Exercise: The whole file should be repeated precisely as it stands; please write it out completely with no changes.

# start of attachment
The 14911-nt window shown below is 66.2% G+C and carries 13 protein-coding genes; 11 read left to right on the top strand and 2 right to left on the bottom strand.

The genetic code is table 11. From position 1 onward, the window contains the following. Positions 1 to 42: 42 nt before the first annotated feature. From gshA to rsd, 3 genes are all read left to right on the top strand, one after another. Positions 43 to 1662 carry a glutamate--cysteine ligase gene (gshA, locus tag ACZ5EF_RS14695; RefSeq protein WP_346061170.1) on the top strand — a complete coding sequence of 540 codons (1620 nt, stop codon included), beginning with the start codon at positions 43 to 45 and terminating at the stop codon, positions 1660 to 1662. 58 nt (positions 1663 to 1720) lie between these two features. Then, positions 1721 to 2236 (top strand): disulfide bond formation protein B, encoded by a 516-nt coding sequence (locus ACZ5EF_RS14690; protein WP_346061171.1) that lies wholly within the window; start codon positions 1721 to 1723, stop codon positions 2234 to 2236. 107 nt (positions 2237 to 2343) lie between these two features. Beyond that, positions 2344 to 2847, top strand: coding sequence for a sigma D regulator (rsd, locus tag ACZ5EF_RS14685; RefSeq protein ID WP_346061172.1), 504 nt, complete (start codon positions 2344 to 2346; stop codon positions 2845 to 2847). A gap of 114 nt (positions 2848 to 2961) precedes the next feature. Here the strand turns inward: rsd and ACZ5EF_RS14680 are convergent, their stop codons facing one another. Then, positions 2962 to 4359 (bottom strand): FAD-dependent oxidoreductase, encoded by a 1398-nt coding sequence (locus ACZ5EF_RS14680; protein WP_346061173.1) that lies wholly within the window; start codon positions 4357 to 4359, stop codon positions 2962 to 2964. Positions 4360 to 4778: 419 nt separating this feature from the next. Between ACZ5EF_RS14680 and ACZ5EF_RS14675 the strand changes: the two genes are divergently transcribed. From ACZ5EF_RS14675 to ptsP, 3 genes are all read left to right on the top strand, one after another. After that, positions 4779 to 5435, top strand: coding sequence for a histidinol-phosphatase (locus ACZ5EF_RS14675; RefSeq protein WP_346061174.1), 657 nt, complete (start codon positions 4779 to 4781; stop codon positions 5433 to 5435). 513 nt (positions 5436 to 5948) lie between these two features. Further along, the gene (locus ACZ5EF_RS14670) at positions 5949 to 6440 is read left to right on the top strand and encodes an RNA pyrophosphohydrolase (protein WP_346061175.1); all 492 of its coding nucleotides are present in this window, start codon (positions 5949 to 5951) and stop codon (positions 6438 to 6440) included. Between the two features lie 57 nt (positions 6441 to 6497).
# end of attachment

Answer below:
The 14911-nt window shown below is 66.2% G+C and carries 13 protein-coding genes; 11 read left to right on the top strand and 2 right to left on the bottom strand.

The genetic code is table 11. From position 1 onward, the window contains the following. Positions 1 to 42: 42 nt before the first annotated feature. From gshA to rsd, 3 genes are all read left to right on the top strand, one after another. Positions 43 to 1662 carry a glutamate--cysteine ligase gene (gshA, locus tag ACZ5EF_RS14695; RefSeq protein WP_346061170.1) on the top strand — a complete coding sequence of 540 codons (1620 nt, stop codon included), beginning with the start codon at positions 43 to 45 and terminating at the stop codon, positions 1660 to 1662. 58 nt (positions 1663 to 1720) lie between these two features. Then, positions 1721 to 2236 (top strand): disulfide bond formation protein B, encoded by a 516-nt coding sequence (locus ACZ5EF_RS14690; protein WP_346061171.1) that lies wholly within the window; start codon positions 1721 to 1723, stop codon positions 2234 to 2236. 107 nt (positions 2237 to 2343) lie between these two features. Beyond that, positions 2344 to 2847, top strand: coding sequence for a sigma D regulator (rsd, locus tag ACZ5EF_RS14685; RefSeq protein ID WP_346061172.1), 504 nt, complete (start codon positions 2344 to 2346; stop codon positions 2845 to 2847). A gap of 114 nt (positions 2848 to 2961) precedes the next feature. Here the strand turns inward: rsd and ACZ5EF_RS14680 are convergent, their stop codons facing one another. Then, positions 2962 to 4359 (bottom strand): FAD-dependent oxidoreductase, encoded by a 1398-nt coding sequence (locus ACZ5EF_RS14680; protein WP_346061173.1) that lies wholly within the window; start codon positions 4357 to 4359, stop codon positions 2962 to 2964. Positions 4360 to 4778: 419 nt separating this feature from the next. Between ACZ5EF_RS14680 and ACZ5EF_RS14675 the strand changes: the two genes are divergently transcribed. From ACZ5EF_RS14675 to ptsP, 3 genes are all read left to right on the top strand, one after another. After that, positions 4779 to 5435, top strand: coding sequence for a histidinol-phosphatase (locus ACZ5EF_RS14675; RefSeq protein WP_346061174.1), 657 nt, complete (start codon positions 4779 to 4781; stop codon positions 5433 to 5435). 513 nt (positions 5436 to 5948) lie between these two features. Further along, the gene (locus ACZ5EF_RS14670) at positions 5949 to 6440 is read left to right on the top strand and encodes an RNA pyrophosphohydrolase (protein WP_346061175.1); all 492 of its coding nucleotides are present in this window, start codon (positions 5949 to 5951) and stop codon (positions 6438 to 6440) included. Between the two features lie 57 nt (positions 6441 to 6497).